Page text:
Most new mountain bikes have compression damping in the front suspension and rear shocks. You can adjust the knob clockwise (high air pressure) & counter-clockwise (low air pressure). High air pressure means your suspension will behave rigidly against rocks & not absorb many shocks, while Low Air pressure means your suspension will become too soft & jumpy that riding becomes difficult.

So you have to maintain the right amount of air pressure in suspension, which is neither too soft nor too hard.

If your bike doesn’t have a knob on the top of the front suspension fork, but your bike has air suspension systems, then don’t worry. You need a shock pump to adjust the pressure in the fork.

How do you set compression damping?

Just plug the shock pump in the top of the fork & adjust the pressure in it using the manual guide recommended.

Compression modes:

Many mountain bikes have a built-in Compression setting mode system. You just have to move the knob to adjust the setting:

Low-speed compression

Basically, low-speed compression affects how the Suspension compresses at low speeds and during low amplitude forces.

Don’t worry about losing negligible bump absorption too much; your tires are there for soaking up the small stuff.

Try to keep your low-speed compression damping settings balanced. For example, if you run very high low-speed compression on the fork and none on the rear shock, the bike will tend to shift more weight to the rear wheel during riding, and vice versa. A balanced setup is key.

Keep the compression setting on the front fork and rear shocks same, otherwise your bike will shift more weight on suspension where low speed compression is less.

Low-speed compression settings adjust the Suspension compresses at low speed & low stroke forces. Increasing low-speed compression will decrease the sensitivity of compression. Adding too much compression makes suspension extremely sensitive & your bike tires with a bubble on even small bumps & rocks. Keep your compression speed at a normal level. To do this you have to follow these steps:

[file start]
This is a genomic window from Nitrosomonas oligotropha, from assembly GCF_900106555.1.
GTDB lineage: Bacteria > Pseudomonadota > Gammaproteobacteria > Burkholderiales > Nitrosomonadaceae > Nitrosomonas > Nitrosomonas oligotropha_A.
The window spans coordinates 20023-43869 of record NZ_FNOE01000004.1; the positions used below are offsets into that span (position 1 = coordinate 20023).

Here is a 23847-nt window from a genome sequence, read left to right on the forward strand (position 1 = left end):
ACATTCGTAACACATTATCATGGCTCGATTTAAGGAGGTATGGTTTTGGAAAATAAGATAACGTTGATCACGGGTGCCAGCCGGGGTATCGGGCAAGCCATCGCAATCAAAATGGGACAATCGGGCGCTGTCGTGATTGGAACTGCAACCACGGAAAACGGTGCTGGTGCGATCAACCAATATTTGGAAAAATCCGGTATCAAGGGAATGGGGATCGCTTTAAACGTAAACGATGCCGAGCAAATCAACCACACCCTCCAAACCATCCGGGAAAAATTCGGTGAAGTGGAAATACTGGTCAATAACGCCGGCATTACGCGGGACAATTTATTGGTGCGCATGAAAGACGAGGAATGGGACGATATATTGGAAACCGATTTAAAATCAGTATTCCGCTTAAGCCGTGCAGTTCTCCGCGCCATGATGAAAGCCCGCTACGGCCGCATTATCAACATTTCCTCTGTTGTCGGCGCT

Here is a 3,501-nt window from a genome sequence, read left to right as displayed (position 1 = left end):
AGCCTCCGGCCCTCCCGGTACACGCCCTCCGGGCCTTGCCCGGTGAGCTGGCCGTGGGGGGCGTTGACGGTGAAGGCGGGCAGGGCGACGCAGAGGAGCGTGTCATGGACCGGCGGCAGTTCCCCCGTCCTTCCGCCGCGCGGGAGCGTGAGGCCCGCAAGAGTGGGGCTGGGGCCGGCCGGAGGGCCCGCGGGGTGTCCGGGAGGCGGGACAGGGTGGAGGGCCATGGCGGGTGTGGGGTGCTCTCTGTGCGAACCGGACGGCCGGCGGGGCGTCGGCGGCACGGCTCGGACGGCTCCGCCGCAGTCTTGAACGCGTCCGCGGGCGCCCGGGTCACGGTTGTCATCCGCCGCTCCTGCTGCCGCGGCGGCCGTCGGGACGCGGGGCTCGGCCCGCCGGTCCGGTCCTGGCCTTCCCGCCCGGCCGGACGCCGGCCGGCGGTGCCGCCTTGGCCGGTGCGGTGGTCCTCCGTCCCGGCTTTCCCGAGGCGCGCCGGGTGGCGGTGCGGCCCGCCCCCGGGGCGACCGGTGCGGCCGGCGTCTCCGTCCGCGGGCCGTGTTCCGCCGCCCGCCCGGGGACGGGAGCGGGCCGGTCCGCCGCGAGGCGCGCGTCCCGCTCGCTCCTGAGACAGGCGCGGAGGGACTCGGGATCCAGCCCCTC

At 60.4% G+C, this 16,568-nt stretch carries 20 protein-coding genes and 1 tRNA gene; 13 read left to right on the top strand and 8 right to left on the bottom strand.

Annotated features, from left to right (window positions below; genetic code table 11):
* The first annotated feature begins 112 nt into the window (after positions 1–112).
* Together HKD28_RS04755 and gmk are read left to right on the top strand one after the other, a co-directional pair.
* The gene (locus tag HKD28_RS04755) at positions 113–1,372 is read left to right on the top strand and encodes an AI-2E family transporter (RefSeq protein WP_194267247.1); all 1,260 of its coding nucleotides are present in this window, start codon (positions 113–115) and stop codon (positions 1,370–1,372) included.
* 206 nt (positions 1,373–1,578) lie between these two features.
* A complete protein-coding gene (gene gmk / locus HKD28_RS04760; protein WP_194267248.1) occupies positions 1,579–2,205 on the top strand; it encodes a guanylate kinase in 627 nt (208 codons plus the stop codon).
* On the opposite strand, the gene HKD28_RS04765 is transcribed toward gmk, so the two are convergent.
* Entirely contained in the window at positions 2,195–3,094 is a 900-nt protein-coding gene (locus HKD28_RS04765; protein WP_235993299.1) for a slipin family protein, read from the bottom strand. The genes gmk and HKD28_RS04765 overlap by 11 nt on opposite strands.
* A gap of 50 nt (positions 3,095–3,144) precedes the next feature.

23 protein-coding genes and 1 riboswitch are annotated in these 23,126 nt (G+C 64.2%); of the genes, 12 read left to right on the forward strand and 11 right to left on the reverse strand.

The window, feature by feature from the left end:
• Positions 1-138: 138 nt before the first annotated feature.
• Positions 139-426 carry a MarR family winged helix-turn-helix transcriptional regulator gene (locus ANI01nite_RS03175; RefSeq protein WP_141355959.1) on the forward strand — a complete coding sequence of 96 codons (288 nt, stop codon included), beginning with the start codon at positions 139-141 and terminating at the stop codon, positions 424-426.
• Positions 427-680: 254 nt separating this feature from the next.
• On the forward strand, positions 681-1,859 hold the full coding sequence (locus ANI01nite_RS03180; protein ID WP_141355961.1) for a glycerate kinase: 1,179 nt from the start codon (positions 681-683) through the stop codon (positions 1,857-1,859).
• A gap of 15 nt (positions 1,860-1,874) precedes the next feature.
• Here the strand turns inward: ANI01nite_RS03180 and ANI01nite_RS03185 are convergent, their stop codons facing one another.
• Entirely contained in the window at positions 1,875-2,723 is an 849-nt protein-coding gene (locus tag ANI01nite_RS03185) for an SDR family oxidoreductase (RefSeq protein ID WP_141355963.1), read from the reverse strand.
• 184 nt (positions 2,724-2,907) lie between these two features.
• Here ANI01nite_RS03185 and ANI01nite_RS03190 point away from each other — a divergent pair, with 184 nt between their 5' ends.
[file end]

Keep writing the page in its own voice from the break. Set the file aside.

First, move to knob to 0(zero), no low-speed compression, your bike will be rigid on slightly rough terrains.

Now move the knob (add few clicks of compression) & check it on trail. If you feel it’s suitable and your feet feel stable, stop adding more compression.

High-speed damping adjustments

High-speed compression is something for serious and professional riders and setting high-speed damping is something of a dark art. Most riders dial off the high-speed compression. They also dial in a few clicks of a high-speed rebound if they’re riding terrain with many jumps and drop-offs.

Adding high-speed compression is for using less suspension travel on high-impact forces. if you are rough & tough riding & have to pass through really rough terrain in which there is risk suspension bottom out then add few clicks of high-speed compression, it recommended adding high-speed rebound also if you add high-speed compression.

At full high-speed compression, your bike will become rigid on high-impact strokes. It will make your bike shock harder on high-speed impact so it is not recommended to add high-speed compression.

We’re not going to go into adjusting high-speed damping in this guide. If you have a shock with high-speed damping adjustment, your best bet is to refer to the manufacturer’s instruction manual and/or website.

Trail for hit & trial

Adjusting mountain bike shocks is relay on hit and trial. You need patience and focus. Your bike will not adjust on the first attempt so always find a trail where you adjust the suspension. After each adjustment check the bike on the trail by riding for meters, evaluate the suspension and then adjust again.

Adjust, evaluate & repeat until you get the adjustment comfortable for you.

FAQS

How do I fill my mountain bike with air shocks?

Use a shock pump to fill Air in air shocks, attach the shock pump with air suspension nozzle & fill the air according to your requirements, you cannot and other pumps tire filling pump or standing pump for air shocks. shock pumps are available in online stores for around 40-50$

Are all-mountain bike shocks adjustable?

Air suspension mountain bikes shocks are fully adjustable while spring coil suspensions are not adjustable. They have to be replaced.

What PSI should my mountain bike shocks be?

Every mountain bike has a different shocks absorber & their size is different so recommended PSI of every shock absorber is different, but it lies between 100-200 psi, maintains sag level 25% & reduces PSI level according to it.

Is it wrong to bottom out suspension MTB?

Yes, a low level of sag causes MTB suspension to bottom out, which causes further damage to the bicycle frame and rim. Your bike will be balanced out in this case. Keep the slag around 25-30%.